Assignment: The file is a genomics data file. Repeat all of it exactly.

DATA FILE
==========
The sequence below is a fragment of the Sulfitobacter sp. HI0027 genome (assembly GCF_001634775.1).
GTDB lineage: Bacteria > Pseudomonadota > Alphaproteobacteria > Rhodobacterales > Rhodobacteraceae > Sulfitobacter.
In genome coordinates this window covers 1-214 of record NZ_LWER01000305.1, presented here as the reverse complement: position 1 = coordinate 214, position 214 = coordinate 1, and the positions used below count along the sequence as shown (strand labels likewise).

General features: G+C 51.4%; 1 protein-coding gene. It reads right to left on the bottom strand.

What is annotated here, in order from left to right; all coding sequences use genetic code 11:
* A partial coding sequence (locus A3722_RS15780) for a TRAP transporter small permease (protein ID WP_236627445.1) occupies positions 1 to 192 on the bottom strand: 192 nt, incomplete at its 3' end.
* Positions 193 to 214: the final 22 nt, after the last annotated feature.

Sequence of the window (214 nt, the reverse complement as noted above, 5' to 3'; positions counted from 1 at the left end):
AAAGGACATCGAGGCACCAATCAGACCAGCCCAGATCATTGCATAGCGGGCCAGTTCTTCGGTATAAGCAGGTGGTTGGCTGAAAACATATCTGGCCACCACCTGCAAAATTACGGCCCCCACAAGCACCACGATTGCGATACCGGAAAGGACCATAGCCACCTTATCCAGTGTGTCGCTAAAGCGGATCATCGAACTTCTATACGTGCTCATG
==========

The sequence below is a fragment of the Sulfitobacter sp. HI0027 genome (assembly GCF_001634775.1).
GTDB lineage: Bacteria > Pseudomonadota > Alphaproteobacteria > Rhodobacterales > Rhodobacteraceae > Sulfitobacter.
In genome coordinates this window covers 1-214 of record NZ_LWER01000305.1, presented here as the reverse complement: position 1 = coordinate 214, position 214 = coordinate 1, and the positions used below count along the sequence as shown (strand labels likewise).

General features: G+C 51.4%; 1 protein-coding gene. It reads right to left on the bottom strand.

What is annotated here, in order from left to right; all coding sequences use genetic code 11:
* A partial coding sequence (locus A3722_RS15780) for a TRAP transporter small permease (protein ID WP_236627445.1) occupies positions 1 to 192 on the bottom strand: 192 nt, incomplete at its 3' end.
* Positions 193 to 214: the final 22 nt, after the last annotated feature.

Sequence of the window (214 nt, the reverse complement as noted above, 5' to 3'; positions counted from 1 at the left end):
AAAGGACATCGAGGCACCAATCAGACCAGCCCAGATCATTGCATAGCGGGCCAGTTCTTCGGTATAAGCAGGTGGTTGGCTGAAAACATATCTGGCCACCACCTGCAAAATTACGGCCCCCACAAGCACCACGATTGCGATACCGGAAAGGACCATAGCCACCTTATCCAGTGTGTCGCTAAAGCGGATCATCGAACTTCTATACGTGCTCATG